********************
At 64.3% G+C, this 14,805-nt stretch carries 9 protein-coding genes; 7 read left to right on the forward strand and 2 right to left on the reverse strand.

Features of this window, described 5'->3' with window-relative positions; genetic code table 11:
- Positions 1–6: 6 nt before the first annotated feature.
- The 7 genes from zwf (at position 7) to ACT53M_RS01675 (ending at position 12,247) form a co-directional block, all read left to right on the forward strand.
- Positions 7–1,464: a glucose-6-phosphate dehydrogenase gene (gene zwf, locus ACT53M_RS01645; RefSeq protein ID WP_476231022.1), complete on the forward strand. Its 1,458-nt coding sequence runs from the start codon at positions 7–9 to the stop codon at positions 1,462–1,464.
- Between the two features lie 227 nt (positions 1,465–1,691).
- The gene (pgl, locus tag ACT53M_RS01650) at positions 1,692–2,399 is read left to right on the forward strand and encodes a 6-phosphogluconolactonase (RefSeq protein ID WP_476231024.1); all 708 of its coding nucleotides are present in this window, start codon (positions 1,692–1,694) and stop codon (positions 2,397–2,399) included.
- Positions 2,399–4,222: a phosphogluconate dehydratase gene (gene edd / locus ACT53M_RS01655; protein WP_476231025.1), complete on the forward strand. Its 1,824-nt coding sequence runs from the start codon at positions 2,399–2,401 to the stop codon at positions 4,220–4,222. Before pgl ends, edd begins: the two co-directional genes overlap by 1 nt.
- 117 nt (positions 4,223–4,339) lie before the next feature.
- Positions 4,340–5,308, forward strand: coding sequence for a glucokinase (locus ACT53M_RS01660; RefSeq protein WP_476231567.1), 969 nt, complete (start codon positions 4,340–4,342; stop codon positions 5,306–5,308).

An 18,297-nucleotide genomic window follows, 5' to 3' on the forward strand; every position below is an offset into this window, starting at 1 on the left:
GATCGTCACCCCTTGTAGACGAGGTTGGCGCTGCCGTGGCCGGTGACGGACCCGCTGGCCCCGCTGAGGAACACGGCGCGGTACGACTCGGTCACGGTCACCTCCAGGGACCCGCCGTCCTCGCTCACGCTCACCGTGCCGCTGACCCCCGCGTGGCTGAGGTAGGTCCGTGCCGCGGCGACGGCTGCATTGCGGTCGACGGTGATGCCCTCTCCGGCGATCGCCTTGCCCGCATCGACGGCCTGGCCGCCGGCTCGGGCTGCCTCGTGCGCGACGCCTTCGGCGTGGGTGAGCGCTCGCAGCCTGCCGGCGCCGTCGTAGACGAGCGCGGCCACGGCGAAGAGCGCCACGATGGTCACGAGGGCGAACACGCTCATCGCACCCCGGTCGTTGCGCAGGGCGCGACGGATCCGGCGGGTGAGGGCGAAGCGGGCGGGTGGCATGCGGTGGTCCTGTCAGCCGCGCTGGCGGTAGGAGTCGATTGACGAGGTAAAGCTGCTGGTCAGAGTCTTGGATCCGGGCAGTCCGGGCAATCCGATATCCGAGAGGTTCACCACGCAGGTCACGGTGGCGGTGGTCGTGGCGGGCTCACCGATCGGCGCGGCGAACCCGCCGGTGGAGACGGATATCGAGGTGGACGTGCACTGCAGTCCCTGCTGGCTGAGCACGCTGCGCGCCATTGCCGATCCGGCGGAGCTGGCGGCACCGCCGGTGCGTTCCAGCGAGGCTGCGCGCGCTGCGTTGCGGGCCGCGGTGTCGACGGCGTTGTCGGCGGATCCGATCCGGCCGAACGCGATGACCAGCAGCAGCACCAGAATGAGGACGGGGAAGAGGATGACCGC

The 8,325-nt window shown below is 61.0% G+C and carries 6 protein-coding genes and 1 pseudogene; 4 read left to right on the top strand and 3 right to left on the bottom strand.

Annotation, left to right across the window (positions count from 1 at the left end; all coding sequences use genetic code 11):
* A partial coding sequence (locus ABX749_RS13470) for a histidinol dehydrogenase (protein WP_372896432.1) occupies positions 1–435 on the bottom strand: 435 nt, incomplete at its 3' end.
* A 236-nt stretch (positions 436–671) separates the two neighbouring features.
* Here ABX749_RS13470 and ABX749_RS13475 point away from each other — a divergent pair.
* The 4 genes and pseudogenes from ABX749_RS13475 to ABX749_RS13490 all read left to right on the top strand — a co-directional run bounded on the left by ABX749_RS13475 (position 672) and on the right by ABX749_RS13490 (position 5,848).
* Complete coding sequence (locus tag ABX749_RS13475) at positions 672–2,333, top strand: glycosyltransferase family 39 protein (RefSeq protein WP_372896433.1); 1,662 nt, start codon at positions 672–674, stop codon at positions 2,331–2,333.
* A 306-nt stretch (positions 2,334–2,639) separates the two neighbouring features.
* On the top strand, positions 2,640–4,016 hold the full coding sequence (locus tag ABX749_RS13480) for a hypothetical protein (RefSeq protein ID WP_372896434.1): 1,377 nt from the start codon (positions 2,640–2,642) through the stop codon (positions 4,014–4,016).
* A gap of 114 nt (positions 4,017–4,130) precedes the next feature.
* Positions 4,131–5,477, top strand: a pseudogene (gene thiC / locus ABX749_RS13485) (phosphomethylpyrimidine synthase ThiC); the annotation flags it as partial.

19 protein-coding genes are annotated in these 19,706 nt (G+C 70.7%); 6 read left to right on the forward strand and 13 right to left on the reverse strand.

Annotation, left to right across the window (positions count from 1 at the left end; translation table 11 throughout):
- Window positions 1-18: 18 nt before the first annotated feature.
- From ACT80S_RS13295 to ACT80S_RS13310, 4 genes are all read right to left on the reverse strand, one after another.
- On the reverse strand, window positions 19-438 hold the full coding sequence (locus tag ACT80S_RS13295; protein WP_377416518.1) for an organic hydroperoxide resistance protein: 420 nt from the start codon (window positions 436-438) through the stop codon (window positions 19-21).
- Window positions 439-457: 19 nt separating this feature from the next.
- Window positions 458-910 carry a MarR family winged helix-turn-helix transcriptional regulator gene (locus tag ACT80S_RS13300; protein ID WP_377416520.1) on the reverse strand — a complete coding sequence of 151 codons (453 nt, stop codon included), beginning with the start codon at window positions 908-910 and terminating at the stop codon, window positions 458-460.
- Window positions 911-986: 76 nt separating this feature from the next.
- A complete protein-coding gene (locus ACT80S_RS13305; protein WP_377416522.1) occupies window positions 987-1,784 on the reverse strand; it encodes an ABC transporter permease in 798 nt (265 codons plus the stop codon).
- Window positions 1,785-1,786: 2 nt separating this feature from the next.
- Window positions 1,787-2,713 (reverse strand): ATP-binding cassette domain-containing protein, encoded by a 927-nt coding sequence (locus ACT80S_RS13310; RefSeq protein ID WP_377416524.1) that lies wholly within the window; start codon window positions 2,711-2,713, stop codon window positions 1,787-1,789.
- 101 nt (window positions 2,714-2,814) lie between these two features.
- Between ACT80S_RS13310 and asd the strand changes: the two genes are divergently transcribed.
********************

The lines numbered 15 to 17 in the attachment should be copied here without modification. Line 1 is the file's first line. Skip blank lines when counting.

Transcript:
* A partial coding sequence (locus ABX749_RS13470) for a histidinol dehydrogenase (protein WP_372896432.1) occupies positions 1–435 on the bottom strand: 435 nt, incomplete at its 3' end.
* A 236-nt stretch (positions 436–671) separates the two neighbouring features.
* Here ABX749_RS13470 and ABX749_RS13475 point away from each other — a divergent pair.